And they give a case in point. This was a letter by the Girl Scouts in Indianapolis. And it begins, “Young women are growing up in an ever-changing society. As a contributor to the council in past appeals, I know that you are aware of our mission, to prepare girls with ethical values, character and a desire to succeed, and a commitment to their community. This is our letter of request for a gift to the annual campaign for support of our operating budget. This year’s annual campaign goal is $55,000. We invite you to consider a contribution. Your gift along with any others we receive will provide vital resources for today’s Girl Scouts to become tomorrow’s leaders.” Well, Conner and Upton used this as an example and said that almost all of the letters they reviewed sounded like this.
Well, what’s the problem with this, you ask. Well, they said this text was written with great care. It probably went through several drafts. It showed high lexical variety, in other words instead of using the word “said” when describing what someone said, they would often say they opined, they lamented, they cried. Well when you’re writing, simple language, repeating simple words is preferred. But this particular one had a lot of lexical variety. Informational density, they were trying to cram a lot of information in a short amount of space. And its primary focus was informational. It is not personal. Here’s the breakdown of it.
The copy was abstract, young women. Not a specific individual but young women plural. Growing up in an ever-changing society, there’s a generic subject a big adjective and an equally vague noun. The four noun’s themselves are very, very abstract. Ethical values, character, desire to succeed, commitment to the community. The problem is this language is what I call telling language as opposed to showing language. Telling language would suggest that we want to change the world, we want to create sustainability, we want to help the marginalized and the underprivileged. Or the more appropriate word nowadays is, underserved. Whereas concrete language will show for example, a young girl in action helping Betty White cross the street.
So this reveals the universal problem that most fund appeals have. They use big mission statements that tell, but show nothing. The writer needs to show me values, character, desire and commitment in the example of one individual. Write one girl’s story to show me values, character, desire, commitment and action. Now most of us will think that this photograph, one person framed in the middle, but we should have a collage of maybe a boy, a girl, an African American, an Anglo American, and Asian American so forth. Deborah Small over at Carnegie Mellon did a study for an international relief agency and the study showed an A and a B test when they had two people on the cover of their letter that the response decreased. Focus on one individual. Don’t try to have a menagerie of subjects or an ensemble cast of every kind of human being you can imagine on your fund appeals. Focus on the story of one individual.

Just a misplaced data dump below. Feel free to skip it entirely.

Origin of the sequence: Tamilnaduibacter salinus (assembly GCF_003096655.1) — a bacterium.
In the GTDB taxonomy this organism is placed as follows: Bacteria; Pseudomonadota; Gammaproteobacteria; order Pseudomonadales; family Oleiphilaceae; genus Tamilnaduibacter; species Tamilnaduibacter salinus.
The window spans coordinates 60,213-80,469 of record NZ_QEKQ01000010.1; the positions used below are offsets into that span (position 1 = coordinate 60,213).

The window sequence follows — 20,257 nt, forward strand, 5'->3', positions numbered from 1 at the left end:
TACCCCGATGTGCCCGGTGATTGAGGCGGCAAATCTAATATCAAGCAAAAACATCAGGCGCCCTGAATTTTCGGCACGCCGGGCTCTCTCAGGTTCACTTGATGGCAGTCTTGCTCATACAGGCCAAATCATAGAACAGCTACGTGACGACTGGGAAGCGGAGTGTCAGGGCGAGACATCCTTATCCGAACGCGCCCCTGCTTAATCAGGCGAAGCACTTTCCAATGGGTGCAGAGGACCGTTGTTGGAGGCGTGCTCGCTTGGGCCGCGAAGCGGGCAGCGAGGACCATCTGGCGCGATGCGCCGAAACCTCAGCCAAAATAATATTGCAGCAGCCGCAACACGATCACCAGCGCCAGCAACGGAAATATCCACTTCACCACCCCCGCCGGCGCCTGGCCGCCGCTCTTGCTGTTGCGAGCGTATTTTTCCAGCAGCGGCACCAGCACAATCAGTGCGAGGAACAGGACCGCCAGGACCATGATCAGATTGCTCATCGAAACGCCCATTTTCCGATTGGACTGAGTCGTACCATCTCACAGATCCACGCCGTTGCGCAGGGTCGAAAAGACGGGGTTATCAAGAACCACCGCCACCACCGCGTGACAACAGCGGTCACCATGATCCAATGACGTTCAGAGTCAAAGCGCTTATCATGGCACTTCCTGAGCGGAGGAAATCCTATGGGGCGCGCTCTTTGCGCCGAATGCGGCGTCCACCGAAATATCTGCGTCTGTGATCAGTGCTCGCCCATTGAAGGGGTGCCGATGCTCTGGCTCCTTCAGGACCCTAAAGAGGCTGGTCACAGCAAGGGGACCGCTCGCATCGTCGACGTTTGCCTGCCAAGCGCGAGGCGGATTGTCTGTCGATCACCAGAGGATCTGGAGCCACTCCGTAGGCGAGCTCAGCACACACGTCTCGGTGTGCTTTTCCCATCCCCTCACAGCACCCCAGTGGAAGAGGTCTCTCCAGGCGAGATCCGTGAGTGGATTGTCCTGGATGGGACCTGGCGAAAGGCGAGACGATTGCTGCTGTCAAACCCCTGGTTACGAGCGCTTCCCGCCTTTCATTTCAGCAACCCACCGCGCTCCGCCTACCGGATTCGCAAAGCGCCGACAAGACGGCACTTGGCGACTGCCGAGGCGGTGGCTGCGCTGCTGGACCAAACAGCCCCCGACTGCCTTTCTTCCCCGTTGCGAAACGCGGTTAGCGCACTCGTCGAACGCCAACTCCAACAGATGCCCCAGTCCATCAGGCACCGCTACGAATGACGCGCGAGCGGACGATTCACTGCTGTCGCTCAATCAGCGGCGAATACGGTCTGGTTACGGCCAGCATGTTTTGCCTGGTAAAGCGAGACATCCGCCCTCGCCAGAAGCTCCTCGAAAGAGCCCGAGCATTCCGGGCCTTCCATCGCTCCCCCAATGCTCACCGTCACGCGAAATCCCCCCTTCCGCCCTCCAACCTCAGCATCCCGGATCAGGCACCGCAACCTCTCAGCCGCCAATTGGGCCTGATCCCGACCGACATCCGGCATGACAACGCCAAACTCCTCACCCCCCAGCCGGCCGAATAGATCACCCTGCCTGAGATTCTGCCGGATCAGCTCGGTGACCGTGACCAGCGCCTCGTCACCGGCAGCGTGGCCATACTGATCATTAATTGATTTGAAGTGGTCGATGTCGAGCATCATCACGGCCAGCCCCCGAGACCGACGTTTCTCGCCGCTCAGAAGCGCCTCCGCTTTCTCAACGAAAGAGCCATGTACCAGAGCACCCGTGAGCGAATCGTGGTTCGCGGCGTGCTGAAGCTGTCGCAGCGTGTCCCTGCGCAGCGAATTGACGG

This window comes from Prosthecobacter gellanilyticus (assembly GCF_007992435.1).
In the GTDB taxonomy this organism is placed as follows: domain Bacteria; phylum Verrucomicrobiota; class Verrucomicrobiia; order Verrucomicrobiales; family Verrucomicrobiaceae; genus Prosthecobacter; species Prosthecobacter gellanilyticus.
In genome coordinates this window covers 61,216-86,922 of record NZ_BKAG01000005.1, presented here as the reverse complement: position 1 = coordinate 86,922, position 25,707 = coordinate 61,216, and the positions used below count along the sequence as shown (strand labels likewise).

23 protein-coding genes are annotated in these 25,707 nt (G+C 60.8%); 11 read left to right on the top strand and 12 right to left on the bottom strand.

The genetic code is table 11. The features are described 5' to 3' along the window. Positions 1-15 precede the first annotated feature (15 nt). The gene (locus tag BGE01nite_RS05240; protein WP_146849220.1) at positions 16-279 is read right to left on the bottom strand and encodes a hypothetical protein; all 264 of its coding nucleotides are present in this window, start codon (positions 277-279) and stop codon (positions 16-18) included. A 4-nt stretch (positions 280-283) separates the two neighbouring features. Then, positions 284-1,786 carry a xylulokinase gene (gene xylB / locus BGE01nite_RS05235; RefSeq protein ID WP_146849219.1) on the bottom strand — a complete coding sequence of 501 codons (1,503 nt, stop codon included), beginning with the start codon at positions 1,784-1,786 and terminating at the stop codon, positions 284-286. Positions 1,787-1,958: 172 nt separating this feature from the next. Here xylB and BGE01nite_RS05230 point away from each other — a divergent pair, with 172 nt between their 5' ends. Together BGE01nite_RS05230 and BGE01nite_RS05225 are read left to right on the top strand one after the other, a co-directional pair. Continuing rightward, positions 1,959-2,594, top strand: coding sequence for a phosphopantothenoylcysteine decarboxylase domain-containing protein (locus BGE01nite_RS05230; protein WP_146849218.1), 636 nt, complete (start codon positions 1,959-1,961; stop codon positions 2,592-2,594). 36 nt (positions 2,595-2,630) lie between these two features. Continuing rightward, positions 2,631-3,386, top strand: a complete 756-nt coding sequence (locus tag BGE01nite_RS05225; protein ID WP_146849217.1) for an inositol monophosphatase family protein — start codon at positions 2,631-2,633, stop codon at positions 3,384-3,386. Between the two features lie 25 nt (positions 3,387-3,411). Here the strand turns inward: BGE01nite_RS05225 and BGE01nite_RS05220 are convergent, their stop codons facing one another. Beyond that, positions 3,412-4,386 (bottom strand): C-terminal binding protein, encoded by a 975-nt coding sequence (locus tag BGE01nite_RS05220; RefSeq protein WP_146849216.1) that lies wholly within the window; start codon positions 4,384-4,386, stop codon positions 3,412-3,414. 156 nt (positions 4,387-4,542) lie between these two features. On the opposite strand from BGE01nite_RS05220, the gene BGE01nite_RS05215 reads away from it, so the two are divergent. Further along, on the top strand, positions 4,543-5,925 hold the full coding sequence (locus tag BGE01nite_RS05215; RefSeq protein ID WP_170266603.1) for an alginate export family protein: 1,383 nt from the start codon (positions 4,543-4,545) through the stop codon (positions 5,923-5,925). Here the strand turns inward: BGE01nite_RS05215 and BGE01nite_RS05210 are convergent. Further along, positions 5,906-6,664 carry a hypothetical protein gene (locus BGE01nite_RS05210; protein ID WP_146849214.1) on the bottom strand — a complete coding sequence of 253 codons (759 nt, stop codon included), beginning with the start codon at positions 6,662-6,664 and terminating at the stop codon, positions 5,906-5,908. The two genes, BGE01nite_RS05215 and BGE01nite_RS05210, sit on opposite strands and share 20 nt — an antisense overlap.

My study, when I read Conner and Upton’s work, was prompted initially by, that’s crazy. I grew up in Ohio. I know the cornfields of Indiana. And the reason studies indicate poor writing is because these are the mom and pop organizations that don’t know what they’re doing. I had a very snotty and aloof attitude toward their study. My purpose was to disprove them. So I gathered 735 nonprofits that raised $20 million or more, 145 smaller ones for a corpus, which is a body of text that represents the elite nonprofits of America. And my thought was you go to Los Angeles, Chicago, Dallas, Orlando, Los Angeles and Seattle, you’re going to find the top nonprofits in America and they will write better.
And what I analyzed is 2,412 documents, more than a million and a half words of text, half were printed and half were online, and all nonprofit, all nine nonprofit sectors were represented. I looked at 67 specific linguistic features in these texts to see how they wrote. I had two questions. One, was the Indiana University sample skewed? It was just because these were small-town individuals. Do elite nonprofits write much better? Well, I got a licking. They got a big fat F.
And let me give you an example of the way these fundraisers write compared to other kinds of writing. We call them registers in linguistics, or genres. And if you look at this slide you’ll see at the top, when it comes to narratives, which is basically language that tells us that this is a story. You’ll find at the top romantic fiction, general fiction, adventure fiction. And in the middle, biographies, spontaneous speeches, personal letters. Then look at the bottom, academic prose, official documents and broadcasts.